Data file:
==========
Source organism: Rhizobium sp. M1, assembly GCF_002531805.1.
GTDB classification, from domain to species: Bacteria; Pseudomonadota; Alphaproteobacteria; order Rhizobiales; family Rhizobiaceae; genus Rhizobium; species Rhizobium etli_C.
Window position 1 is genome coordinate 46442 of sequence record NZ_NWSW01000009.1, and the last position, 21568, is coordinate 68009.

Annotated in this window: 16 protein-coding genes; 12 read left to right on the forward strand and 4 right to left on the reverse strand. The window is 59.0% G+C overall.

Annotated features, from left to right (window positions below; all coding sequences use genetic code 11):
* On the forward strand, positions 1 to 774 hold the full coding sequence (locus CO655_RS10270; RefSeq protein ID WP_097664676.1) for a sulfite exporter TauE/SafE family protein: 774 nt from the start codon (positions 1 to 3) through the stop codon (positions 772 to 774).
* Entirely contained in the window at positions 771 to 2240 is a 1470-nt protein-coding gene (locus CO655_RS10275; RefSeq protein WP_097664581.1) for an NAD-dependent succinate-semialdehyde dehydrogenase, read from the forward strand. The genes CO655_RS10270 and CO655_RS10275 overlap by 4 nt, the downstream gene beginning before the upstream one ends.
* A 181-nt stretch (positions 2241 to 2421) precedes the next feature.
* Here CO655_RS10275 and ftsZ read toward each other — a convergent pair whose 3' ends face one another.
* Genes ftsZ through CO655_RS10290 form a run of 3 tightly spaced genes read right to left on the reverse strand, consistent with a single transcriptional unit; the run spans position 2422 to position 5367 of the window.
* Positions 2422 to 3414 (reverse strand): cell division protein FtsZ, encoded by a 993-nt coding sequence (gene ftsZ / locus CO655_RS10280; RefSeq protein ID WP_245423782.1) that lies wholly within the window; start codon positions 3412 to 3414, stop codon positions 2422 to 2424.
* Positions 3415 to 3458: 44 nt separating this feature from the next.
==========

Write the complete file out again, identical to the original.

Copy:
Source organism: Rhizobium sp. M1, assembly GCF_002531805.1.
GTDB classification, from domain to species: Bacteria; Pseudomonadota; Alphaproteobacteria; order Rhizobiales; family Rhizobiaceae; genus Rhizobium; species Rhizobium etli_C.
Window position 1 is genome coordinate 46442 of sequence record NZ_NWSW01000009.1, and the last position, 21568, is coordinate 68009.

Annotated in this window: 16 protein-coding genes; 12 read left to right on the forward strand and 4 right to left on the reverse strand. The window is 59.0% G+C overall.

Annotated features, from left to right (window positions below; all coding sequences use genetic code 11):
* On the forward strand, positions 1 to 774 hold the full coding sequence (locus CO655_RS10270; RefSeq protein ID WP_097664676.1) for a sulfite exporter TauE/SafE family protein: 774 nt from the start codon (positions 1 to 3) through the stop codon (positions 772 to 774).
* Entirely contained in the window at positions 771 to 2240 is a 1470-nt protein-coding gene (locus CO655_RS10275; RefSeq protein WP_097664581.1) for an NAD-dependent succinate-semialdehyde dehydrogenase, read from the forward strand. The genes CO655_RS10270 and CO655_RS10275 overlap by 4 nt, the downstream gene beginning before the upstream one ends.
* A 181-nt stretch (positions 2241 to 2421) precedes the next feature.
* Here CO655_RS10275 and ftsZ read toward each other — a convergent pair whose 3' ends face one another.
* Genes ftsZ through CO655_RS10290 form a run of 3 tightly spaced genes read right to left on the reverse strand, consistent with a single transcriptional unit; the run spans position 2422 to position 5367 of the window.
* Positions 2422 to 3414 (reverse strand): cell division protein FtsZ, encoded by a 993-nt coding sequence (gene ftsZ / locus CO655_RS10280; RefSeq protein ID WP_245423782.1) that lies wholly within the window; start codon positions 3412 to 3414, stop codon positions 2422 to 2424.
* Positions 3415 to 3458: 44 nt separating this feature from the next.